Page 2267 - Week 06 - Friday, 27 June 2008

Next page . . . . Previous page . . . . Speeches . . . . Contents . . . . Debates(HTML) . . . . PDF . . . .

In a faster, simpler, better system, I would have thought that it was not a sufficient ground to reject a development application because all the boxes were not ticked and that, if we had a system of faster, simpler, better planning application processes, there could be somebody who exercised a little bit of initiative, rang somebody up or sent them an email, or sent them a letter that said, “In reference to your development application, there appears to be some information missing. Can you provide it to us? If we do not hear from you within a certain amount of time,” et cetera, “then if it is not forthcoming there might be reasonable grounds to knock it back.” But on this occasion, the whole thing was knocked back and they had to start again.

This is not how bureaucrats in a reasonable system should work. There should be some leeway and, if there is not leeway, it is time that the bureaucrats went back and revised their forms and their systems so that we do not have people who automatically get their applications rejected because there may be some deficiency or something missing from the information.

We had a lengthy discussion in the estimates about the problems with the new forms and it really boiled down to the fact that ACTPLA had decided that, quite rightly, in the new e-age, there could be electronic lodgement of forms. Even though the introduction of the new planning system was delayed, they were not ready to go on line at the time and the forms were not tested. So they had to cobble together a hard copy version of what was supposed to be the electronic forms.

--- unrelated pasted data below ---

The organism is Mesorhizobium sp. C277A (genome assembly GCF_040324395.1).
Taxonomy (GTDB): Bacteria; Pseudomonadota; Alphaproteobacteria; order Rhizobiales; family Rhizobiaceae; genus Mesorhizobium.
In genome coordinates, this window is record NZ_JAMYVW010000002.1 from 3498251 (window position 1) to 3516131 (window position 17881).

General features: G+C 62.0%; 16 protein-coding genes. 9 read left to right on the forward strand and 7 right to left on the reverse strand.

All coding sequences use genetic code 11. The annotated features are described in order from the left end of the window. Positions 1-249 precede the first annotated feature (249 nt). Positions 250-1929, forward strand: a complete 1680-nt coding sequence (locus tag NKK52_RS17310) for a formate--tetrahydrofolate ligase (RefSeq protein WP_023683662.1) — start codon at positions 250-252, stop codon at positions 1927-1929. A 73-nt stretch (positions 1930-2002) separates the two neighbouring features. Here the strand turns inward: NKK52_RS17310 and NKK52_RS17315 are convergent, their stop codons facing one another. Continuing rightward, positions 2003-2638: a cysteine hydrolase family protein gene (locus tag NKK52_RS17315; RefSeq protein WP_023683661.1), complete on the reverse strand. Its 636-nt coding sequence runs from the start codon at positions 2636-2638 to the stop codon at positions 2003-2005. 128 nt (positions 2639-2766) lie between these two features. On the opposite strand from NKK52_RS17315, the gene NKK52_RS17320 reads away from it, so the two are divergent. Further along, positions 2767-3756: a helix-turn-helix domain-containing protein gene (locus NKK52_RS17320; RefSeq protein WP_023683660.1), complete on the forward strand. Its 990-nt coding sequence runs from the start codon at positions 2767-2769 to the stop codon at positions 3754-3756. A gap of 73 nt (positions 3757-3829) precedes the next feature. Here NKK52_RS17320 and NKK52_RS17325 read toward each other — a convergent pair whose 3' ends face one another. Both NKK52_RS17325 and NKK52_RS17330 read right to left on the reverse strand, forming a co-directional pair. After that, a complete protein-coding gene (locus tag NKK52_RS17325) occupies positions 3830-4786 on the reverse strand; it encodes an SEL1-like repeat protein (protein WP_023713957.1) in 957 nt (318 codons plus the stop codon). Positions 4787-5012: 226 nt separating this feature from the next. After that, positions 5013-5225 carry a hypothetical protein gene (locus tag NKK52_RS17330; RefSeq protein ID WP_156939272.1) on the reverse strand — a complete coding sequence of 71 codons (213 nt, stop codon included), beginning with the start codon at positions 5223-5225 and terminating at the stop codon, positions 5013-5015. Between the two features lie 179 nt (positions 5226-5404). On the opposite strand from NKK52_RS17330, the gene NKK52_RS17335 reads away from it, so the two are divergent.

As a result, people had a cumbersome system, with a whole lot of boxes that they probably did not have to fill out and they would not have had to fill out if it was in electronic form because that would automatically take them from place to place. Then people were being penalised for not filling out all the boxes. It is unacceptable that an organisation that is supposed to be as professional as ACTPLA would put out into the public domain forms as important as this that had not been tested. And it is reprehensible that we got to this situation.

The minister has to ensure, and has to work very hard first of all to ensure, that the forms work, that they are efficient and that they are tested. And this needs to be done quickly to ensure that you do actually have a reasonable process for lodging.

It is an expensive process to lodge a DA. Then to have it rejected, so you have to go back and do it all again and have another lodgement fee, is an unacceptable impost on people who are trying to build houses and develop land for the economic benefit of themselves and other people in the ACT.

The failure of systems in ACTPLA has been one of those ongoing sagas. When I first became a member of this place and we debated the first tranche of Labor Party amendments, the so-called reforms to the planning system, I and my colleagues took a lot of effort to try to slow down that process so that it became a better process. We also argued that the process was more important than the structure and whether ACTPLA was called PALM or ACTPLA or whether it was an authority or whatever. The thing that was much more important was the reform of the development application process and the reform of the territory plan.

Next page . . . . Previous page . . . . Speeches . . . . Contents . . . . Debates(HTML) . . . . PDF . . . .